How to Help Pregnant Women in a Down Economy

How to Help Pregnant Women in a Down Economy
In this down economy, it's even tougher to find ways to donate to pro-life charities. With a little creativity and effort, though, it is possible. This article features ways that you can literally cook up some love for women in need and their unborn children. By taking the "hands on" approach, you can even inspire family and friends to do likewise, as well as teach your children valuable lessons about the sanctity of human life and caring for others.

Here are some ways you can help the pro-life movement without spending large amounts of money you simply don't have.

Hold a Soup Kitchen Sale:

Coordinate with a local church or community group (ladies book clubs, social centers, and charitable organizations are great places to start looking) to hold a soup kitchen sale. Get a list of volunteers to each cook up a pot of their favorite soup, be it chicken noodle, minestrone, or clam chowder, a day before the soup kitchen event. Ladle the soup into labeled Mason jars and refrigerate overnight. (Mason jars are more attractive than plastic ware for the sale - just make sure everyone knows they are not sealed and so they refrigerate their perishable soup!)

After the church service or club meeting, display the soup jars on a table and ask for a donation for each jar of soup. Everyone wins: you can donate the money to a pro-life charity or buy supplies for a local crisis pregnancy center and no one walks away hungry!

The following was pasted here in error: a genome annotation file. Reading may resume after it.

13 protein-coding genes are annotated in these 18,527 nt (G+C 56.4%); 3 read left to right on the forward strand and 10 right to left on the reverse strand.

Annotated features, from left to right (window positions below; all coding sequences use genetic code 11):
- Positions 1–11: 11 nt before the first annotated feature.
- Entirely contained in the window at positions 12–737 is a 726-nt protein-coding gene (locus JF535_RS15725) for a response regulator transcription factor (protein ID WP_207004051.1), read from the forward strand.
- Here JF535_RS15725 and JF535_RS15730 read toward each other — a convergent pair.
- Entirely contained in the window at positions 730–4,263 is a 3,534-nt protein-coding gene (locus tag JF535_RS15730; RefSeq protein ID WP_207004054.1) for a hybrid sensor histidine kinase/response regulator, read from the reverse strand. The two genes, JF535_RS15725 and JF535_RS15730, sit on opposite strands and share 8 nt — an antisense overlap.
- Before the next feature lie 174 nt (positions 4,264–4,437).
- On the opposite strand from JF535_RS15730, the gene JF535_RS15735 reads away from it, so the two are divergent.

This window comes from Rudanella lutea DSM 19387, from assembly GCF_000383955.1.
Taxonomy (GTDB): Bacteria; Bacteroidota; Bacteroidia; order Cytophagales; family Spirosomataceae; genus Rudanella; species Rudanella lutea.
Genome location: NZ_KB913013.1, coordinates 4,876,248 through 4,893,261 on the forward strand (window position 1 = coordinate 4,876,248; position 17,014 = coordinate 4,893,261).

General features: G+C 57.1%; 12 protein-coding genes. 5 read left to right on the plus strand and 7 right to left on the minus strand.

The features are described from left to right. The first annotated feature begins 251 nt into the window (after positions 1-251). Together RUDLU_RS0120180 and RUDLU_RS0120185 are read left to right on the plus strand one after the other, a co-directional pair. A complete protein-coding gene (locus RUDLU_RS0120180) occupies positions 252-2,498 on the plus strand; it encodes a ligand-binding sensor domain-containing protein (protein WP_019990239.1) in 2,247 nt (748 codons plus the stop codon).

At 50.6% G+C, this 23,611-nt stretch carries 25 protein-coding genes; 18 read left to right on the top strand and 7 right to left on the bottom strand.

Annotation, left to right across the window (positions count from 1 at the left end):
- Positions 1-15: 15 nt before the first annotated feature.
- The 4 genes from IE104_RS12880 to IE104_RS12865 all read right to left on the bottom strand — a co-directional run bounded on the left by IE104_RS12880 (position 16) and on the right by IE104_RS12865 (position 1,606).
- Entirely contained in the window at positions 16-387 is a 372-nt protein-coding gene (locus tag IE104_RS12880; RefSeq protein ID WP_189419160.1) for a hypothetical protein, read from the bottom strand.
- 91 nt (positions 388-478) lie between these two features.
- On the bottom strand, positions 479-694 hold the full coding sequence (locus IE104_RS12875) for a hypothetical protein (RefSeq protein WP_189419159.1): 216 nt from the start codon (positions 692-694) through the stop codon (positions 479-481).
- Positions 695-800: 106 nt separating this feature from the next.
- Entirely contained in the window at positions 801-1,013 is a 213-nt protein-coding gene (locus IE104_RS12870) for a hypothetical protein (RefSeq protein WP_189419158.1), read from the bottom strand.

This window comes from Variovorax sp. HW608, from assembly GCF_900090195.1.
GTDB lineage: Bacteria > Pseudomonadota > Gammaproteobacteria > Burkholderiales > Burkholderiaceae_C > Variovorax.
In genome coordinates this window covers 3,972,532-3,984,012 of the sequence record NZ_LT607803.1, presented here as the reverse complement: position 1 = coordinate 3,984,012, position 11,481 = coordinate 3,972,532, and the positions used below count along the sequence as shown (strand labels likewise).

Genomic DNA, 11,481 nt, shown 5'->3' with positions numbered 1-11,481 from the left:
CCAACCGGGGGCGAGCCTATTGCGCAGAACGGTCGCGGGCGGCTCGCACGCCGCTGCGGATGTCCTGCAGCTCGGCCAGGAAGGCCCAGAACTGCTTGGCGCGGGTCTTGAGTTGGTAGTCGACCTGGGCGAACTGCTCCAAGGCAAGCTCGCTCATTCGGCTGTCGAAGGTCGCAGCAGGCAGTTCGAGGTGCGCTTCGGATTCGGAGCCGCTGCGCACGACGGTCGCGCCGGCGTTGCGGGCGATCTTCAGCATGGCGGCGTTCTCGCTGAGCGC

Meals for New Moms:

Sometimes we happen to meet a new mother-to-be in a social situation and we can offer to help her with meals for the first few weeks of having their baby home from the hospital. That can mean anything from preparing single serving meals and snacks that she can pull from the freezer or having cooking nights, when you whip up a double batch of something tasty and deliver it fresh to her kitchen table.

If you have a bigger outreach in mind, coordinate a group of cooks with your local crisis pregnancy center to cook for new or expectant mothers. Many centers will be able to provide freezer space for nutritious meals and provide them on an as-needed basis for new families when times are too hectic to prepare their own food.

Host a New Mom's Cooking Party:

Ask any mother and some of the loneliest times of her life were very likely when she had young children. Help new moms establish contacts (and friends!), learn how to better manage their new household, and have some fun, all wrapped into one great event.

Coordinate with a local crisis pregnancy center or support group to invite women and their young children to a cooking party. You can easily rent kitchen space from local fire halls, churches, and civic clubs. Hire a babysitter or two, or find volunteers, to watch the children in a separate room or a corner of a larger social hall. Buy inexpensive ingredients to make double or triple batches of a few popular dishes that can be made in the time it takes to watch a children's movie. Extravagant menus aren't necessary; the ingredients for macaroni and cheese, beef stew, or bean soup are very affordable when bought in bulk from a place like Sam's Club or Costco.

On the night of the cooking party, get the children situated with the babysitters and a movie, and then do a short presentation that is relevant to your audience. Depending on your focus, it may be nutrition, child safety, or a Bible study. Choose something that ministers to them.

For the "party" part of your cooking party, turn up the music, offer festive food - mini cupcakes and sparking apple cider is great - and get the moms chopping and stirring the ingredients for their menu. When the cooking has ended and the food is packed into Tupperware, the ladies will feel like they have gotten a break from being stuck at home, made some new friends, and as a delicious added bonus, they don't have to worry about tomorrow's dinner.

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